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Bando, M.

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ISBN 10: 0760329842 / ISBN 13: 9780760329849
Published by Zenith Press, 2007
Condition: Very Good Hardcover
From Paul Meekins Military & History Books (Stratford upon Avon, United Kingdom)

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About this Item

Hardback; very good in yellowed dustjacket. First edition. ; An illustrated history with firsthand accounts and previously unpublished photographs. From the divison's preparations for the D-Day landings, through Market-Garden and the Bulge, to Berchtesgarden and the end of the war. ; 256 pages. Bookseller Inventory # 51362

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Bibliographic Details


Publisher: Zenith Press

Publication Date: 2007

Binding: Hardcover

Book Condition:Very Good

Dust Jacket Condition: Good

Edition: 1st Edition

About this title


In 1942, the 82nd Infantry Division at Camp Claiborne, Louisiana, was split in two. One of the new divisions began intense preparations and training for a surprise landing on the Nazi-occupied European continent. The location was Normandy, France; the date was June 6, 1944; and the division was the 101st Airborne: the legendary "band of brothers."

This is the story of that divisions heroic performance on D-Day, and right up to the Allied victory in Europe. Filled with historic images, many never before published, it is also a tribute to the fallen men of the 101st--the artists and athletes, scientists and mathematicians, architects and builders whose sacrifice secured the future but left the human race much diminished. Theirs is an accomplishment well-known but rarely so dramatically depicted: Here is the 101st landing on Utah Beach, coming in by parachute, or glider, or from the sea. Stirring words and pictures capture the landing, linking the Utah and Omaha beachheads; the divisions breaking of the German drive to the coast; and their brilliant stand at Bastogne; a refusal to yield so famously summed up in the commanders reply to a German call for surrender: "Nuts."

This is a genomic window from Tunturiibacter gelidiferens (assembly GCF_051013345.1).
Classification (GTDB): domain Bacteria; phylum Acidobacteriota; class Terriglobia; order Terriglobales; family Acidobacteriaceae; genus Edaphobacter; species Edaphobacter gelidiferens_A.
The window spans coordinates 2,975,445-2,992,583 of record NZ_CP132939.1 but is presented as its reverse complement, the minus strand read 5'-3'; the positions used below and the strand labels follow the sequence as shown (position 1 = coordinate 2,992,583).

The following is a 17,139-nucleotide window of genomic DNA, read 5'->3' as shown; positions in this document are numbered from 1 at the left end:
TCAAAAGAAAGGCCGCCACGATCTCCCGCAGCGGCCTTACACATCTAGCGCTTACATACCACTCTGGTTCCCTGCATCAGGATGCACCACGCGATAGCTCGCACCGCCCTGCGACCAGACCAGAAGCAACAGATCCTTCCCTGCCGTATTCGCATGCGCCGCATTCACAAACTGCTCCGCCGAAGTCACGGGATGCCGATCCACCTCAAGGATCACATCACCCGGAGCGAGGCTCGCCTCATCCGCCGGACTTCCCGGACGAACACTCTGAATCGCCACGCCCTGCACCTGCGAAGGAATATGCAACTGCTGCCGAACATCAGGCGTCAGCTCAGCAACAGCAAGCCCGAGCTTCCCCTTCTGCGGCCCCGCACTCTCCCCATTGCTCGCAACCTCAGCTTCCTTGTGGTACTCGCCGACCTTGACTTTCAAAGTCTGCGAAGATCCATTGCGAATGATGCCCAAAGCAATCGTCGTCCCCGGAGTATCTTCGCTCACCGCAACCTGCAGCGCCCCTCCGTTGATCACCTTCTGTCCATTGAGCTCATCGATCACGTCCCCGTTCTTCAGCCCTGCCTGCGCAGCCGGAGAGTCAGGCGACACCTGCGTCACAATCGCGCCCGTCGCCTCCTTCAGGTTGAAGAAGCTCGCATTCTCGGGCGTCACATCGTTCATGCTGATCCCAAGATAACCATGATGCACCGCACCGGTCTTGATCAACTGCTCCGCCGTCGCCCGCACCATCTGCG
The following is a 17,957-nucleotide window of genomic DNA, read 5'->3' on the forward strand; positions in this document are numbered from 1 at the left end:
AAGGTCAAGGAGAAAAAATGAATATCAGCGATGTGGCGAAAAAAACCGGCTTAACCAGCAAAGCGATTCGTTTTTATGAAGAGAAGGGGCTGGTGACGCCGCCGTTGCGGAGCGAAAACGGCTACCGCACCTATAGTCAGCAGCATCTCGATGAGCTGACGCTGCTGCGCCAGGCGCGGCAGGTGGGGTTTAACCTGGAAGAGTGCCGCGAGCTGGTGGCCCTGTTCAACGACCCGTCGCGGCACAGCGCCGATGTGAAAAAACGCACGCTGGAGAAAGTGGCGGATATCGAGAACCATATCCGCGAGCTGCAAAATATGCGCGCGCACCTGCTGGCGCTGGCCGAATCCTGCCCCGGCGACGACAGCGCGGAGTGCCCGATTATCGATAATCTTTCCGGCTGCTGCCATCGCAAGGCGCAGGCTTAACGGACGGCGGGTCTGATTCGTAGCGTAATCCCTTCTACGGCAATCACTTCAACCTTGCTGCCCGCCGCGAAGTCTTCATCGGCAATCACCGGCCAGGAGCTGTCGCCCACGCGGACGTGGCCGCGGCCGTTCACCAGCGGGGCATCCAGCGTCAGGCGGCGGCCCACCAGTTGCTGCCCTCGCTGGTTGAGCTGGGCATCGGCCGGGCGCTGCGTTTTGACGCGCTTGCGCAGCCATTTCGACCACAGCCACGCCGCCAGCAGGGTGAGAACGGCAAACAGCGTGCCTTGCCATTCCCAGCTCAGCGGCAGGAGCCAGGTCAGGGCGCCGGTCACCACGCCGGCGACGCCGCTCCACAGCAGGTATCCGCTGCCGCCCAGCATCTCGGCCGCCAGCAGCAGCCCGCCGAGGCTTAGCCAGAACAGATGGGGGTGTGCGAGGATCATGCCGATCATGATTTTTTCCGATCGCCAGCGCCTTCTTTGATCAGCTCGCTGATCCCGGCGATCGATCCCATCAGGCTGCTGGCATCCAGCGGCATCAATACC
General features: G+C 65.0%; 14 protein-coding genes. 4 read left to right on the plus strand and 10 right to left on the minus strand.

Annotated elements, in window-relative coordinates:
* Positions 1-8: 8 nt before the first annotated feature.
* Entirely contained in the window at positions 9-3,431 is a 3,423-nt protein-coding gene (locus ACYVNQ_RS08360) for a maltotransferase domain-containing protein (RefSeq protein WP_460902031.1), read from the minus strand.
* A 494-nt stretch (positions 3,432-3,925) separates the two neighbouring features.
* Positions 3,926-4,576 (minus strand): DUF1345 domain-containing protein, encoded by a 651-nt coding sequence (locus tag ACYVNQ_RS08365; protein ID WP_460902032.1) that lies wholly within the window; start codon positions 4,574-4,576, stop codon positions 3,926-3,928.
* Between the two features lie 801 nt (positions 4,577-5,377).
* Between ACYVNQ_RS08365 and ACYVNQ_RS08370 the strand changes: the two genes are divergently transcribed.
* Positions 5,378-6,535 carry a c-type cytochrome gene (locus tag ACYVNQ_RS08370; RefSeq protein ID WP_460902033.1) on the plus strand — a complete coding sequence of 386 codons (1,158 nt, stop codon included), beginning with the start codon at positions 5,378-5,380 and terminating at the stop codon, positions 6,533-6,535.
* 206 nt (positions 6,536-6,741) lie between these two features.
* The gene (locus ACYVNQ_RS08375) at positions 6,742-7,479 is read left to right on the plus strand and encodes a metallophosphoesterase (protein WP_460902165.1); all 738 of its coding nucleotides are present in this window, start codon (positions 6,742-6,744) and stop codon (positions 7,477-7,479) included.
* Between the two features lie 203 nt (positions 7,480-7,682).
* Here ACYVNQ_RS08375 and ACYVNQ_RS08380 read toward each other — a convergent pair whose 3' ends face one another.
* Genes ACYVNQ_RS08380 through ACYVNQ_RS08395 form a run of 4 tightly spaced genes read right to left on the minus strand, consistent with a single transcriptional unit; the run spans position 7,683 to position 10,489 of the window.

From the Inside Flap:

In 1942, the 82nd Infantry Division at Camp Claiborne, Louisiana, split into two new divisions. One of them, the 101st Airborne Division, immediately began intense preparations and training for a surprise landing somewhere on Nazi-occupied Europe. Ultimately the chosen location became Normandy and the date: June 6, 1944, D-Day. The division went on to become legendary as the “band of brothers,” the famed Screaming Eagles of World War II.


The plan had been for the airborne soldiers to be pulled out of the line after the first few days to prepare for follow on missions. The paratroopers and glidermen proved so effective as shock troops, however, that they remained at the forefront of the vicious hedgerow-to-hedgerow combat that typified the fighting in Normandy for more than a month. Particularly noteworthy was the division’s capture and defense of Carentan. Ultimately the Screaming Eagles returned to England for rehabilitation in mid-July.


Next up for the 101st was Operation Market-Garden, the famed “bridge too far” campaign. The division jumped into Holland in a daring daylight aerial assault on September 17, 1944, north of Eindhoven. Following its initial success, Market-Garden bogged down with the Screaming Eagles remaining in the frontlines until the end of November, when the division was withdrawn to rest areas in France.


When the German surprise attack that became known as the Battle of the Bulge roared out of the Ardennes in mid-December, the 101st was one of only two divisions in strategic reserve for the allied forces. Sent to the key crossroads town of Bastogne in Belgium, the 101st was surrounded by the attacking Germans and cut off from friendly forces. If the American soldiers failed to hold the crossroads, the Wehrmacht would be able to rapidly advance their forces through Belgium and Holland to the key port of Antwerp, perhaps extending the war by years.


Historic images and dramatic text from acclaimed military historian Mark Bando fill 101st Airborne: The Screaming Eagles in World War II. It is a fitting tribute to the fallen men of the 101st. Never-before-published photographs and firsthand accounts capture their bold accomplishments during the war, including a brilliant stand at Bastogne where their ardent refusal to yield was famously summed up in their commander’s reply to a German call for surrender: “NUTS.”


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